The Council of Mortgage Lenders published a handy guide this week on the subject, warning consumers it may take longer to complete applications, and while lenders claim they are ready, it will be interesting to see the effect they have on the housing market and consumer appetite, with the CML conceding that more could be done to educate the public.
I’m sure when you ask the man on the street what they associate the letters MMR with, tightened mortgage regulation will be far from the answer.
Indeed, when I first started writing about financial services two year ago, the words MMR filled me with the dread of having to endure childhood vaccinations in a damp primary school in Wales.
But as we know, this particular MMR concerns the increasingly onerous hoops we’ll all have to jump through to get a mortgage, or even to remortgage, as lenders are forced to look at our expenditure before making a decision on how much we can borrow.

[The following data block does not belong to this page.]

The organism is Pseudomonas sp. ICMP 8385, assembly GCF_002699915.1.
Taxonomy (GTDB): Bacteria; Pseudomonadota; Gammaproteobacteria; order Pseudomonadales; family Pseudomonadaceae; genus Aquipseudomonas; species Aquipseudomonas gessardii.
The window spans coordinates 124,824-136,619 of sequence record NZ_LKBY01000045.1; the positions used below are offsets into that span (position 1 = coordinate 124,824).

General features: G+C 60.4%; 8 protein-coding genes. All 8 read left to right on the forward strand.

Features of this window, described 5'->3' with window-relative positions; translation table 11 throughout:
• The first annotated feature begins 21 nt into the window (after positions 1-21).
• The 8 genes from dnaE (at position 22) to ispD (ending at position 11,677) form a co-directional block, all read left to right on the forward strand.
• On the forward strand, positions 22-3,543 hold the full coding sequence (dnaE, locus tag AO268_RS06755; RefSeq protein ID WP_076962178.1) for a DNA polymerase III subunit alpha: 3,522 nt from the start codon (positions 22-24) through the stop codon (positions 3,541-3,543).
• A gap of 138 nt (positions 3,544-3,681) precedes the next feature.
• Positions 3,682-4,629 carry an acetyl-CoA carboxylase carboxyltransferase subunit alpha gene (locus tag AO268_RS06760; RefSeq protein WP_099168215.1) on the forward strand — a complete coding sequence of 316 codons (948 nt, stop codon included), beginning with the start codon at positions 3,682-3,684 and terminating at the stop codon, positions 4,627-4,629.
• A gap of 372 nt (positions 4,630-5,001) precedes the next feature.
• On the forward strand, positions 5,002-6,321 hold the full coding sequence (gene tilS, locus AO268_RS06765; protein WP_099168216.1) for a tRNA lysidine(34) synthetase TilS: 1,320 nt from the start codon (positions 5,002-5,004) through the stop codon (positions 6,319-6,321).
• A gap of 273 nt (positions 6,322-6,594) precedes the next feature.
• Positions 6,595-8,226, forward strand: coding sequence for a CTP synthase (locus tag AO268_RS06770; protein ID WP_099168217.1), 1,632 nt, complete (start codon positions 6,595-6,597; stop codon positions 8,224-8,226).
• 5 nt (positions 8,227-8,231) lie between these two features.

The FCA says the rules will reinforce consumer protection, and offer borrowers greater consistency, but the danger is that we’ll see a massive spike in the housing market this month before it falls off a cliff after April as mortgage applicants flounder in a sea of delays and disappointment.
Adrian Anderson, director of London-based mortgage broker Anderson Harris, said as much this week, by claiming the introduction of the MMR could “have a dampening effect and slow the market down for a couple of months as all the detail is implemented”.
He added that this could create problems for a busy housing market such as London in particular as it will have an impact on lenders’ ability to deliver.
Cash buyers will become even more desirable as far as vendors are concerned as they won’t be impacted by any potential delays in arranging mortgage finance, further distorting the market.
Nationwide has already imposed a deadline of 14 April for any pre-MMR applications. Anything received after this date will have to be reassessed under the new rules, so expect a rush of applications and disgruntled brokers over the next few weeks as lenders struggle to cope.
Mr Anderson added that buyers who “find themselves in a contract race or having to move quickly may struggle to get their mortgage arranged in time”, while another London-based broker told me this week that several lenders were already struggling to process mortgages due to the upsurge in business, with an average backlog of five days.
The next few weeks could be interesting.